FDA clears Misonix's 3-in-1 ultrasonic surgery system

FDA Building
Misonix plans to begin commercialization in July and hopes the Nexus system will serve as a base for future solutions and add-ons. (FDA)

Ultrasonic surgical tool manufacturer Misonix has received clearance from the FDA for its new Nexus system, which combines the features of the company’s three existing handheld offerings into one platform.

That includes BoneScalpel, a precision, oscillating tool designed for millimeter-wide cuts in bone while sparing the surrounding soft tissue. Meanwhile, its SonicOne attachment provides a debridement tool for cleaning wounds and removing damaged tissue or bacterial biofilms during surgery.

The SonaStar ultrasonic aspirator is used to remove more-targeted tissues, such as tumors. It also includes bone-sculpting tips and a range of deep-access and laparoscopic probes.

Whitepaper

Overcoming Risk in Oncology Drug Development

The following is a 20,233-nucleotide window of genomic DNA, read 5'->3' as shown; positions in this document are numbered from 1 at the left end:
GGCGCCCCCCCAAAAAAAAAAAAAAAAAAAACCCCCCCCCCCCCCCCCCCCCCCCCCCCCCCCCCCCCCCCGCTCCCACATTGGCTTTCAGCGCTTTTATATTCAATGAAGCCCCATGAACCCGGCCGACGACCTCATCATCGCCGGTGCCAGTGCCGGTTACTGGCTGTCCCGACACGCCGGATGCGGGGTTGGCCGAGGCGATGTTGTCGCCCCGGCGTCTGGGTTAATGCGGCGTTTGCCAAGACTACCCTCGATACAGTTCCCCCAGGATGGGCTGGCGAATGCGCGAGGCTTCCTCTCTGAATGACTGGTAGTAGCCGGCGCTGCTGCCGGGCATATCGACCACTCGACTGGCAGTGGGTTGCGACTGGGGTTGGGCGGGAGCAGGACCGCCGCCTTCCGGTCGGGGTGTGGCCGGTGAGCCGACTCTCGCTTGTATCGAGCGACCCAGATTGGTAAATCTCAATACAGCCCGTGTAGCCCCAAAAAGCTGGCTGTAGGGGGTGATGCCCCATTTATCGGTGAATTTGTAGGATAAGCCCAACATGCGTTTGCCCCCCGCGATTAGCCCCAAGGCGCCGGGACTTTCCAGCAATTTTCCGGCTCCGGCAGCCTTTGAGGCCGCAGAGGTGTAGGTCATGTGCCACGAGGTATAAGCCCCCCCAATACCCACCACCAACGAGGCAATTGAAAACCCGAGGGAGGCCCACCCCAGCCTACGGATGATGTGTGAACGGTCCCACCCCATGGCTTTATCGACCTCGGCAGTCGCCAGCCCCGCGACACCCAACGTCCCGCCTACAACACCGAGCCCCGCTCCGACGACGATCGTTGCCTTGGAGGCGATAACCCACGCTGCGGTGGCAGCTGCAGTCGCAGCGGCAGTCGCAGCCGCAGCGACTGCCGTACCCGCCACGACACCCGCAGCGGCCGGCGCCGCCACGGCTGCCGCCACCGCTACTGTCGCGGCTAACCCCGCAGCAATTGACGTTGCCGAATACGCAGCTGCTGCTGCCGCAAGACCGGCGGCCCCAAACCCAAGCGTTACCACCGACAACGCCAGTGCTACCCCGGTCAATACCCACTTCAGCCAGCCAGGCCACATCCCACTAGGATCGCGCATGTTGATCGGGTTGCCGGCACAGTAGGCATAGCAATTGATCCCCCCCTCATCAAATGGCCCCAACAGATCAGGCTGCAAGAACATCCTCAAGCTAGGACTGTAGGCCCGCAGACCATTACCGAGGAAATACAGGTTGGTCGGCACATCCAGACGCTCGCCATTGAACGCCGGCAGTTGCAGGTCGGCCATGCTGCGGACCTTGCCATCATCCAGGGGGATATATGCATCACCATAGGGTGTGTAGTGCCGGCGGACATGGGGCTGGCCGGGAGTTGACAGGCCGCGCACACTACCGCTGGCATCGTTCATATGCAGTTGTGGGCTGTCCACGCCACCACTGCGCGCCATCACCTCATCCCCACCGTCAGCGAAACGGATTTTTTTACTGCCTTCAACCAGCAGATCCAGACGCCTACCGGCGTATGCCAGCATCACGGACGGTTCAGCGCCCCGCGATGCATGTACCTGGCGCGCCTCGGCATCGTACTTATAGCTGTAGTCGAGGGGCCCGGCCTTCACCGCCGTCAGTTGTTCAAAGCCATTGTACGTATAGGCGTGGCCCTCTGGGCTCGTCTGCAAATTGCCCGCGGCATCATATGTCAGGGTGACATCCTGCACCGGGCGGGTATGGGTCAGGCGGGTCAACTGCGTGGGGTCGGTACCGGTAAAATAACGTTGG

Oncology drug development is full of potential obstacles and risks, and you must carefully plan each step. Download this whitepaper for tips on finding the fast track. Premier Research. Built for Biotech.

Farmingdale, New York-based Misonix plans to begin its U.S. commercialization of the combined Nexus platform in July and hopes it will serve as a base for future solutions. It also includes increased power, a touchscreen display and RF capabilities for use in general surgery procedures.

RELATED: TransEnterix granted CE mark for ultrasonic robotic surgery tech

“Nexus is a key component of our strategy to increase our presence in the neuro, spine, ortho, wound and general surgery markets,” Misonix President and CEO Stavros Vizirgianakis said in a statement.

“Nexus provides us with a unique opportunity to leverage our robust consignment business model, further drive the sale of consumables competitively, and extend our ability to cross-sell into multiple physician specialties,” Vizirgianakis added.

Suggested Articles

The company, which was co-founded by Jim Mellon, has reeled in $165 million in 18 months to establish itself at the forefront of the longevity field.

The FDA broadened its approval of Medtronic’s transcatheter aortic valve replacement to include patients at a low risk of surgical complications.

The FDA approved the first spinal tether to correct the most common form of scoliosis—a ropelike implant that pulls the vertebrae into shape.